When President Jacob Zuma joked with “those who’ve just been born” that the Congress of the People of 1955 was “a different congress of the people” — referring to the breakaway opposition party Cope — it was the only light moment of his brief and bland opening address of the two-day Summit on Social Cohesion in Kliptown’s Walter Sisulu Square on Wednesday.
But in this case, bland does not mean uninteresting or inexplicit. If only for the wrong reasons, the president was riveting and illuminating. His address, largely about the appropriateness of the location, was a long list of heritage projects, the highlight of which was the nugget that “many point to the success of the 2010 Fifa Soccer World Cup, especially with regards to the promotion of unity and national pride, as an example of what a united South Africa should be”.
With that statement, the president opened the arena for the early bout of fisticuffs by politicians eager to score points, and perhaps played into the hands of those who felt that the convening of the summit had more to do with instilling some homogeneity in the national psyche than with introspection and a bottom-up appraisal of social dysfunction.
Although the recent showdown with the Goodman Gallery over Brett Murray’s The Spear painting may have provided the impetus for the summit, which has been some years in the making, what is more interesting is that a department of arts and culture-convened Social Cohesion Colloquium in 2009 was presided over by then-arts and culture minister Lulu Xingwana, whose own views on the intersection of art and pornography bear no repeating. Her pre-World Cup opening address also flagged heritage projects, important national days and the popularisation of national symbols.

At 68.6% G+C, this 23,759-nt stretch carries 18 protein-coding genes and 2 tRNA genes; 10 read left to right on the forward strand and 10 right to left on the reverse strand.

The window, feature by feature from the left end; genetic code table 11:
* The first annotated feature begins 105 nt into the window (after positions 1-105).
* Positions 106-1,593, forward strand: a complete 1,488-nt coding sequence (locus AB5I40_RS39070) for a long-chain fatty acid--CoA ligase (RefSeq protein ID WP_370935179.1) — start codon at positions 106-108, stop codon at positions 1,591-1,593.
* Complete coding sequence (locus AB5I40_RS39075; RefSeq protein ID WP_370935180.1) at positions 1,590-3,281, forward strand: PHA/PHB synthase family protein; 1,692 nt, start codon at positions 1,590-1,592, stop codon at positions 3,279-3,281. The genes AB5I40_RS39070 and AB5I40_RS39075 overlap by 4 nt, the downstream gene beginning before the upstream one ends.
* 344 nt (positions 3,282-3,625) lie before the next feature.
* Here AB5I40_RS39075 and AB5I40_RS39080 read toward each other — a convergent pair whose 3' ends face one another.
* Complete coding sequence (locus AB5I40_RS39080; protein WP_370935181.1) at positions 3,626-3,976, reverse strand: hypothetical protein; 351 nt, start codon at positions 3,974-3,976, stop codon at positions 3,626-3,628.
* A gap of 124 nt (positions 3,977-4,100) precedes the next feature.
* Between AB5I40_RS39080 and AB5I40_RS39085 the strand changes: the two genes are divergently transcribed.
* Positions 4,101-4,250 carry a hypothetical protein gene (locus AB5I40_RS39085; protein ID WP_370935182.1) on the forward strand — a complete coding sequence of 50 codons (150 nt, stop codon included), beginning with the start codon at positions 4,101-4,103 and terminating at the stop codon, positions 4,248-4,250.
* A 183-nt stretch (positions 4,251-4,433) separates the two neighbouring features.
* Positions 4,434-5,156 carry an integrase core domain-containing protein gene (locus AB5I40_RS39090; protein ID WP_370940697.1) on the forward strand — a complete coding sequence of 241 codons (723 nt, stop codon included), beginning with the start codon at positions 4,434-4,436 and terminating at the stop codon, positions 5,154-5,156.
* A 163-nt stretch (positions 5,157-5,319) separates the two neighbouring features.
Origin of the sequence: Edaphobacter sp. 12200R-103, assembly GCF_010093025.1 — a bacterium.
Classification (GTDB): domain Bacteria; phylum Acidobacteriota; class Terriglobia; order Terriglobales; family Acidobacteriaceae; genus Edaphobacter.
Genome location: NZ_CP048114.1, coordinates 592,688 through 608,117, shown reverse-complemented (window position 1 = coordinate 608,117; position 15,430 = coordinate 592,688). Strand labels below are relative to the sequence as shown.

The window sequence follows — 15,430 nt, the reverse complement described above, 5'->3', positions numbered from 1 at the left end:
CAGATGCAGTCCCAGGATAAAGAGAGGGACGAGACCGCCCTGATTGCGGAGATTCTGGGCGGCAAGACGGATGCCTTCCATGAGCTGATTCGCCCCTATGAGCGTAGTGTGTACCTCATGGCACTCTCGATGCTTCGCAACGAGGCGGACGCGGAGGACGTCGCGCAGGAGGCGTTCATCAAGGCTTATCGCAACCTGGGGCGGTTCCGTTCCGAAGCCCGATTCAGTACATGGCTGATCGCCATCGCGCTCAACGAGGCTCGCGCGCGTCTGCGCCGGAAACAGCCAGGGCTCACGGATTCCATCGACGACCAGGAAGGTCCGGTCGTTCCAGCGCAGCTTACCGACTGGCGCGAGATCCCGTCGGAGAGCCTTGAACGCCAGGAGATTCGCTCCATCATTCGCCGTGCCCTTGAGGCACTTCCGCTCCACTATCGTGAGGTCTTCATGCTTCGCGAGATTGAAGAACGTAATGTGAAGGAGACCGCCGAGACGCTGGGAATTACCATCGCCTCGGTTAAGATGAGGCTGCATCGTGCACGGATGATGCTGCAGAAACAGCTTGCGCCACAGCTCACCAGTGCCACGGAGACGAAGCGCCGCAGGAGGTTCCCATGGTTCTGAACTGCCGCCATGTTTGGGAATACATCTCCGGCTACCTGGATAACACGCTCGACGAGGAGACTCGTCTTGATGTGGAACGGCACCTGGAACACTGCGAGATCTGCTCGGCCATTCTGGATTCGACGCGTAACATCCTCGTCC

In the lead-up to this year’s summit, the discourse of public intellectuals grew increasingly strident. In the Cape Times, academic Achille Mbembe said that “a barely noticeable trend of public life in South Africa during the last decade has been the re-emergence of official culture”, which he described as a process by which the ruling elite “coerces its subjects into internalising and reproducing truths not of their own making”.
In the City Press, academic Njabulo S Ndebele recounted Hans Christian Andersen’s The Emperor’s New Clothes “for those denying the testimony of their own eyes”.
In the Sunday Times, ANC national executive committee member Joel Netshitenze wrote that “the position of the emergent black middle and upper strata is tenuous and insecure. The consequence of this is that, unlike the middle strata in ‘mature’ class societies, their raison d’être is not so much pride in the professions, or engagement in discourse on the nation’s vision, or the shaping of positive value systems for society. Rather, it is survival and climbing the steep social ladder. The sins of incumbency derive in large measure from this.”
Netshitenze’s contribution was all the more interesting given that he is the executive director of the Mapungubwe Institute for Strategic Reflection (Mistra), which was involved in the drafting of the “national strategy for developing an inclusive and cohesive South African society”. For all its cumbersome theorising, the document states clearly that a cohesive society should be characterised by, among other things, “transparent and accountable handling of public affairs by public representatives and government officials”.